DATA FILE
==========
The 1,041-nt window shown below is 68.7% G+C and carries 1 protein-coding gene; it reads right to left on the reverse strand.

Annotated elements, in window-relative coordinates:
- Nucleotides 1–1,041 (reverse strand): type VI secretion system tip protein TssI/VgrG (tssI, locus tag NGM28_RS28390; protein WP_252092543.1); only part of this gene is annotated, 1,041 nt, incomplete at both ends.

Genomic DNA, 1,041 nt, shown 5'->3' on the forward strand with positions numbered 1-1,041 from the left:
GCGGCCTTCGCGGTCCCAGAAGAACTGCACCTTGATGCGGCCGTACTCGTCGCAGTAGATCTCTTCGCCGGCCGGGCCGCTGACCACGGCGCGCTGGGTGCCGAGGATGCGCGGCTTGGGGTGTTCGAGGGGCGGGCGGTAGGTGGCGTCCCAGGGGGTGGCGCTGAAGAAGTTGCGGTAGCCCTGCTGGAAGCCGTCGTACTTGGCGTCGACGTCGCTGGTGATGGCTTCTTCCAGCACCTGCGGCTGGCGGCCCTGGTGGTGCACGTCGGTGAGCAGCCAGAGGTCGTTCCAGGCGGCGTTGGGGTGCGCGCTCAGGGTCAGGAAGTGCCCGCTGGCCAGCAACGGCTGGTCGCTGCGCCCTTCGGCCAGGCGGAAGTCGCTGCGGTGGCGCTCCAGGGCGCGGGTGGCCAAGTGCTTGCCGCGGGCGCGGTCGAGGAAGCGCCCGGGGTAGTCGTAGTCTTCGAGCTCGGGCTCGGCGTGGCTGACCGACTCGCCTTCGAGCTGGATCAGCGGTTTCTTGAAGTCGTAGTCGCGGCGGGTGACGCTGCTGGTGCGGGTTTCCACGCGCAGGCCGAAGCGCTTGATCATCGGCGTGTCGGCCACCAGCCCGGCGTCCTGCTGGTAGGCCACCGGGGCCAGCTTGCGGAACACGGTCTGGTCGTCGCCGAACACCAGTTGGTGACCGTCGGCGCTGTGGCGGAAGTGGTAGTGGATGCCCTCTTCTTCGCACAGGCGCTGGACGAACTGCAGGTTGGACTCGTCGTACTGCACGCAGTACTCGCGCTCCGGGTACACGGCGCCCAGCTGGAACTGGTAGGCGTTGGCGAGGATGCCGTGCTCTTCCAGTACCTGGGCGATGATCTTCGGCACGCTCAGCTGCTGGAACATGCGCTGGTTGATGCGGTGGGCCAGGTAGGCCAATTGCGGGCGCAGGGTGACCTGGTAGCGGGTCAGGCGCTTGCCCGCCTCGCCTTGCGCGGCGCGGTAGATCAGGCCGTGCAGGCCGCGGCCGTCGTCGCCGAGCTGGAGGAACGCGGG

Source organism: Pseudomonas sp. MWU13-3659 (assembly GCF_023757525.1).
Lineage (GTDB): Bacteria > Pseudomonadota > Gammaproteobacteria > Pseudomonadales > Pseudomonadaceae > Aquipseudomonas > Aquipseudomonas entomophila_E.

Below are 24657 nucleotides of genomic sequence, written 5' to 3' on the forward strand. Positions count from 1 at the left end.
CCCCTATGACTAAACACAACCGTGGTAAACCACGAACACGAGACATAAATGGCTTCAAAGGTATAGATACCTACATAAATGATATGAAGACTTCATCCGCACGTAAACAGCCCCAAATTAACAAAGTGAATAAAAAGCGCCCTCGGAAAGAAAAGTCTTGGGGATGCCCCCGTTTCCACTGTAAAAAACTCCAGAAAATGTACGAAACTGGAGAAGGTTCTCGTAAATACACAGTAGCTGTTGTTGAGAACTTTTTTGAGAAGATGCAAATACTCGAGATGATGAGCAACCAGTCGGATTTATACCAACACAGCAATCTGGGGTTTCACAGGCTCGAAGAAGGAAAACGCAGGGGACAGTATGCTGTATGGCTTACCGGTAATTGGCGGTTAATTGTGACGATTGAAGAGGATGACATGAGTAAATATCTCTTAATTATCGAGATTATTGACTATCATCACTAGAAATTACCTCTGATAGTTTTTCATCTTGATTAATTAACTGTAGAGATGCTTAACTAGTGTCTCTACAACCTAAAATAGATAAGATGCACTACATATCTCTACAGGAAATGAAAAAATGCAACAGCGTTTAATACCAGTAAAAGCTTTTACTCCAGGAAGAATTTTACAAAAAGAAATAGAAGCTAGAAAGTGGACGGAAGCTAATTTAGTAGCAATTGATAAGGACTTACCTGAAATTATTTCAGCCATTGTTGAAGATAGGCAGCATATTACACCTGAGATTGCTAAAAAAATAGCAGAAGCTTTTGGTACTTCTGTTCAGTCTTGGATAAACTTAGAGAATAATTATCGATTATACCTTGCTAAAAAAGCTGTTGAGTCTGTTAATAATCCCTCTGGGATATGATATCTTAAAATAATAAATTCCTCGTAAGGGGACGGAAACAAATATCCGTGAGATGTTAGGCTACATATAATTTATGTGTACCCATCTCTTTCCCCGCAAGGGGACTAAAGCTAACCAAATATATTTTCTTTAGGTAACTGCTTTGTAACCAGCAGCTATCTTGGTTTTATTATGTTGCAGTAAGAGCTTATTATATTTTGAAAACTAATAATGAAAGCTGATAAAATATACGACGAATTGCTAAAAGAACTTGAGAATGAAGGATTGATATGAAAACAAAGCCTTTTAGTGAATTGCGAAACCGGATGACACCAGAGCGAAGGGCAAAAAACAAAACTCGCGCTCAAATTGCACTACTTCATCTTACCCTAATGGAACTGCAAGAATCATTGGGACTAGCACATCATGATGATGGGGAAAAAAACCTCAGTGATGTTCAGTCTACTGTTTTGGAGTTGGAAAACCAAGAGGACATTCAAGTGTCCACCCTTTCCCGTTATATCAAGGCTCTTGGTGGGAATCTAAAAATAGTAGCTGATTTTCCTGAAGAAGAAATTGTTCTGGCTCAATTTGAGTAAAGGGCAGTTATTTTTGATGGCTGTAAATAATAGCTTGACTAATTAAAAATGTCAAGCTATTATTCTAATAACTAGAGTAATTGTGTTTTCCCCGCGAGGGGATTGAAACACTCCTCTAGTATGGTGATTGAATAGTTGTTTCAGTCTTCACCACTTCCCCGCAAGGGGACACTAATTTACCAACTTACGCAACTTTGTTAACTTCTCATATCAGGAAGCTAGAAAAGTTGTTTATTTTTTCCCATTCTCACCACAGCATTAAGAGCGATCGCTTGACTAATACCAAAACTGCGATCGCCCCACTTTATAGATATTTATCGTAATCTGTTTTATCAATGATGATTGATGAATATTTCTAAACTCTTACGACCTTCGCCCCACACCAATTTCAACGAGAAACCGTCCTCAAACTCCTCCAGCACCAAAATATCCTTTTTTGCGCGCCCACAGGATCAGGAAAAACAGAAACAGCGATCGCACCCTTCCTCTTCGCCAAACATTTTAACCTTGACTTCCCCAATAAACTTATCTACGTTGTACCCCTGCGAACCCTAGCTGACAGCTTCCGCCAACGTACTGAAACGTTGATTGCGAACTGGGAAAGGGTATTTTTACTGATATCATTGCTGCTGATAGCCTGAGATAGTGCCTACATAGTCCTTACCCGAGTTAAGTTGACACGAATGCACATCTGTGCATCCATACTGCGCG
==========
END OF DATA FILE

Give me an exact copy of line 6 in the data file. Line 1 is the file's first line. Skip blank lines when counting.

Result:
Source organism: Pseudomonas sp. MWU13-3659 (assembly GCF_023757525.1).